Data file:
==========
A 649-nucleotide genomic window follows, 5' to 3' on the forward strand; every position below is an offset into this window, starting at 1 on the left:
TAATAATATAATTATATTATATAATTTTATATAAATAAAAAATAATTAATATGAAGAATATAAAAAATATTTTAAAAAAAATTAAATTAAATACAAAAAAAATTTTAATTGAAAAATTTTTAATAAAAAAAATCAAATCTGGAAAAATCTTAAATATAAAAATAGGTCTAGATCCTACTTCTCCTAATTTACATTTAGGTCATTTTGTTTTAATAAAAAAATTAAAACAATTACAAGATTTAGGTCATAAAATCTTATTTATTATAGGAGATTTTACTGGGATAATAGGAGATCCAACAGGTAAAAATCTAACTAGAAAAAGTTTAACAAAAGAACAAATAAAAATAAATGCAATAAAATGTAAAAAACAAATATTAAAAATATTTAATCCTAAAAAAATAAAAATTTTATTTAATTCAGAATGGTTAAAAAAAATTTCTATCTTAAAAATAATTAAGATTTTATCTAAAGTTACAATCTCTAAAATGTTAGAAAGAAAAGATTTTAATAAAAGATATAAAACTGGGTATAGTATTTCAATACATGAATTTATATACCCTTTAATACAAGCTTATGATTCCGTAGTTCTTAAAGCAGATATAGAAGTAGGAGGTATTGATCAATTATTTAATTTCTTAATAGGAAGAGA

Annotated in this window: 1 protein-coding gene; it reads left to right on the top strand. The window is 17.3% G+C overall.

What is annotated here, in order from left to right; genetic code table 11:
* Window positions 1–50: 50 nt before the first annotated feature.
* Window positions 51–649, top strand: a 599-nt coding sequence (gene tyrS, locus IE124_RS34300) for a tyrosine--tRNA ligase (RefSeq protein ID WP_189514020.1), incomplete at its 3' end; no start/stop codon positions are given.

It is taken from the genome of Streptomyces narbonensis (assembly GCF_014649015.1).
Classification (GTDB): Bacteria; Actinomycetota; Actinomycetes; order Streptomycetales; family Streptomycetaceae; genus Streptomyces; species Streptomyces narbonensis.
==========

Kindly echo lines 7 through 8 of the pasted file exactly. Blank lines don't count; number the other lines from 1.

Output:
It is taken from the genome of Streptomyces narbonensis (assembly GCF_014649015.1).
Classification (GTDB): Bacteria; Actinomycetota; Actinomycetes; order Streptomycetales; family Streptomycetaceae; genus Streptomyces; species Streptomyces narbonensis.